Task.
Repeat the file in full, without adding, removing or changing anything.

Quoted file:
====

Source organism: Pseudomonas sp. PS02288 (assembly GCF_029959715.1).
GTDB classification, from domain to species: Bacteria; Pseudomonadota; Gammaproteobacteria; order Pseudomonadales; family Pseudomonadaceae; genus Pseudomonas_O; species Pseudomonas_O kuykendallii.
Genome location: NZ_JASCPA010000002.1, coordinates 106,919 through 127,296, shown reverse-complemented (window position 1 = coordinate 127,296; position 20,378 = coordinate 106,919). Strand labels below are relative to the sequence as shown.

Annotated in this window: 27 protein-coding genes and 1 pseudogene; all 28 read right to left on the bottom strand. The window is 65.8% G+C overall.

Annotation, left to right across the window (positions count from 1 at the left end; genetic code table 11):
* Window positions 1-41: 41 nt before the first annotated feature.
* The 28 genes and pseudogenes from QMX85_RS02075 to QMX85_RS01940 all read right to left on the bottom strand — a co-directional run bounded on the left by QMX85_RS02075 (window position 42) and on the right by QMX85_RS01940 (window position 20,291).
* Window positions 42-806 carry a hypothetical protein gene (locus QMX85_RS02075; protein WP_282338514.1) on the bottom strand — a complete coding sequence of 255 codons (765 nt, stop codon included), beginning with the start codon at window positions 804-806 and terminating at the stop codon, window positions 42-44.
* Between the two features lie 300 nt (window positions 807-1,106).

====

Source organism: Pseudomonas sp. PS02288 (assembly GCF_029959715.1).
GTDB classification, from domain to species: Bacteria; Pseudomonadota; Gammaproteobacteria; order Pseudomonadales; family Pseudomonadaceae; genus Pseudomonas_O; species Pseudomonas_O kuykendallii.
Genome location: NZ_JASCPA010000002.1, coordinates 106,919 through 127,296, shown reverse-complemented (window position 1 = coordinate 127,296; position 20,378 = coordinate 106,919). Strand labels below are relative to the sequence as shown.

Annotated in this window: 27 protein-coding genes and 1 pseudogene; all 28 read right to left on the bottom strand. The window is 65.8% G+C overall.

Annotation, left to right across the window (positions count from 1 at the left end; genetic code table 11):
* Window positions 1-41: 41 nt before the first annotated feature.
* The 28 genes and pseudogenes from QMX85_RS02075 to QMX85_RS01940 all read right to left on the bottom strand — a co-directional run bounded on the left by QMX85_RS02075 (window position 42) and on the right by QMX85_RS01940 (window position 20,291).
* Window positions 42-806 carry a hypothetical protein gene (locus QMX85_RS02075; protein WP_282338514.1) on the bottom strand — a complete coding sequence of 255 codons (765 nt, stop codon included), beginning with the start codon at window positions 804-806 and terminating at the stop codon, window positions 42-44.
* Between the two features lie 300 nt (window positions 807-1,106).